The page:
Ledger’s posthumous-Oscar-winning clout lends gravity to anything that he was even tangentially attached to when he died, and even moreso considering the tragic dynamics of The Queen’s Gambit. Beth’s orphan-plight sources from a great trauma, in which her mathematically-inclined mother perished. As a child, she’s stuck in a tranquilizer-fueled orphanage and finds purpose and drive from chess when an orderly (Bill Camp) recognizes her budding genius. She’s adopted by a fellow lost soul, a 1950s housewife played by Marielle Heller with tragic alcoholism on the side but genuine love and respect at the center of the relationship. Yet Beth comes by her own addictive tendencies honestly, and the show’s lush set pieces and glamorous wardrobe turns (both of which are often Mad Men-esque) dovetail seamlessly with the debauchery of it all.
You never thought chess could be steamy, right? Well, it is, but not gratuitously so. The show resists labels, and furthermore, this is Taylor-Joy’s vehicle, and she commands it, but there are other actor-ly attractions on display. It’s tempting to say that Beth is aided in her journey by multiple influential players in her life. That would be incorrect. Rather, she’s enriched by them. That would include Moses Ingram as Jolene, one of Beth’s companions from her orphanage days. And she’s periodically surrounded by fellow chess prodigies who, one by one, end up falling to her prowess while also doing double-duty as potential suitors. Among them are Harry Melling’s Harry and, most delightfully, Thomas Brodie-Sangster as Benny, whose costumed affectations come closest to matching up to Beth’s eccentricities. Their speed-chess scene is a standout one.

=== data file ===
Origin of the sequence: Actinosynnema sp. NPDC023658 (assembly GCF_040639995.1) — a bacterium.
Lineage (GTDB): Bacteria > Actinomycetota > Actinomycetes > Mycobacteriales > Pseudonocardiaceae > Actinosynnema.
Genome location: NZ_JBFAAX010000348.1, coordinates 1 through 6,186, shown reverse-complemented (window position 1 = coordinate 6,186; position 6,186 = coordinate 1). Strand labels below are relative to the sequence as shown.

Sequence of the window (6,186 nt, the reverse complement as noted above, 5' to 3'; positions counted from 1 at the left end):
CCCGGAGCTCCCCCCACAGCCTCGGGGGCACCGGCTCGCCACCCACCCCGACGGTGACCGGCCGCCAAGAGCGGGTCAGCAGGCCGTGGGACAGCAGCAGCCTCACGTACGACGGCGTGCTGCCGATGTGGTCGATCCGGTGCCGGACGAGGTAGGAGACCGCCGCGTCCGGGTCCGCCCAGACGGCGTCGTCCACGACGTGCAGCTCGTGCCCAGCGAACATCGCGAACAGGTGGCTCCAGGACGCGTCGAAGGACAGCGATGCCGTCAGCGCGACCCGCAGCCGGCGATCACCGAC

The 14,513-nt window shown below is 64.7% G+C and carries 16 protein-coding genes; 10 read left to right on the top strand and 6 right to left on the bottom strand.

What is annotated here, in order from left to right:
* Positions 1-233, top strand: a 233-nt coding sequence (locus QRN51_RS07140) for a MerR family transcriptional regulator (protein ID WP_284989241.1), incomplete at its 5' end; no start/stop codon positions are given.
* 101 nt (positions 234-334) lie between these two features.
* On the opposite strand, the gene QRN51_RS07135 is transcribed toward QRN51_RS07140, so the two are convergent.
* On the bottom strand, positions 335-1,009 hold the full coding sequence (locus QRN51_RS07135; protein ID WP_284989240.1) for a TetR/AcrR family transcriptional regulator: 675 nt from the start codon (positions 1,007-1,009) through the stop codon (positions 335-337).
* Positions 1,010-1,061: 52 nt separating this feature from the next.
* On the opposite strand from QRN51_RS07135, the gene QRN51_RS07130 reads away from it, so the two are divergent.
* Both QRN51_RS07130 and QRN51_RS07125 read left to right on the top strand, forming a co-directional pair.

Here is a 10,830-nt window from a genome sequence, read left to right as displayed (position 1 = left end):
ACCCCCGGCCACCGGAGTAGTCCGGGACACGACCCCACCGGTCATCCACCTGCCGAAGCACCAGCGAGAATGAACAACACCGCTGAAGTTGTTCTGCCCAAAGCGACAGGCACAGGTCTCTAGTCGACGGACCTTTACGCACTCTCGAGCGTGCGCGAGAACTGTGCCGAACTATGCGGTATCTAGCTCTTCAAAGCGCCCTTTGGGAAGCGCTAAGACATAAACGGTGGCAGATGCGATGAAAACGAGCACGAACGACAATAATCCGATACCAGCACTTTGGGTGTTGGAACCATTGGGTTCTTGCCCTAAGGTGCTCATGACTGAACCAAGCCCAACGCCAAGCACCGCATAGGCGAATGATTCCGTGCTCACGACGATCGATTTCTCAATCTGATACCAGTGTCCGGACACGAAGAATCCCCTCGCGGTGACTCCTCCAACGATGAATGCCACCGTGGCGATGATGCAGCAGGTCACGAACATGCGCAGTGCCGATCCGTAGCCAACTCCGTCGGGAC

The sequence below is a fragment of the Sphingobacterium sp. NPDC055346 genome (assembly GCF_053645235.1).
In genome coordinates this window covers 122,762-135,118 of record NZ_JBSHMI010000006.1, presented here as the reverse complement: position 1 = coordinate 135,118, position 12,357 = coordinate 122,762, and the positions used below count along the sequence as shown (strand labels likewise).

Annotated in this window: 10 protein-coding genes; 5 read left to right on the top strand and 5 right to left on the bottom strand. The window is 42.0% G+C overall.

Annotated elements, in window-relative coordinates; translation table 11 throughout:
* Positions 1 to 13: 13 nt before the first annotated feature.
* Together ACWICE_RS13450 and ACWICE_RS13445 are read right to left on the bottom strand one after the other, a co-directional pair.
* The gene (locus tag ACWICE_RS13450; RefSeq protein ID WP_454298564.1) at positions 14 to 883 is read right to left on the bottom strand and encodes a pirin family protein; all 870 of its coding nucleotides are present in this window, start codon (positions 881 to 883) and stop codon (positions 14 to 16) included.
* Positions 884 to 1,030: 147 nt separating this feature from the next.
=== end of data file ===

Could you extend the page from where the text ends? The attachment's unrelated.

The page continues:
There’s plenty else going on in this series, of course, including Beth’s adventures from Kentucky to Mexico and Vegas and Russia, with a smorgasbord of wander-junkie visuals on hand. One could also be persuaded to call this a coming-of-age tale, but that’s only the framing of Beth’s travels. Or you can consider this a meditation upon addiction and danger. More than any of those labels, however, The Queen’s Gambit zeroes in on what it costs to become a champion. Sacrifices must be made, and tragedy and trauma prevail during moments, but it’s ultimately an invigorating and thrilling story.
Besides those creature comforts, The Queen’s Gambit manages to nail its tight pacing for a strategically planned seven episodes. The odd number there is telling. It’s always 8, 10, or 12 episodes on streaming, you know? Seven is weird, but it’s spot-on for this story. No more and no less than necessary, and that’s a rarity in the digital age.
Everyone here — Scott Frank, the screenwriters, the costume and set designers, and (obviously) the talent — is on their game, quite like (and at the service of) Beth. She’s irrevocably and, at the same time, admirably and terrifyingly, focused upon winning a world title. That singular goal comes at the expense of relationships and relaxing downtime that most people covet and cherish. Along the way, she experiences fleeting connections and meaningful ones, and some do stick. Yet her focus, for better or worse, is to overcome being known as a standout for being a female champion amid a male-dominated, competitive subculture. She’d rather become a flat-out champion without mention of gender. The show, in reaching that goal, is a success. More than that, The Queen’s Gambit is a remarkably intense bingewatch.
Netflix’s ‘The Queen’s Gambit’ streams on Friday, October 23rd.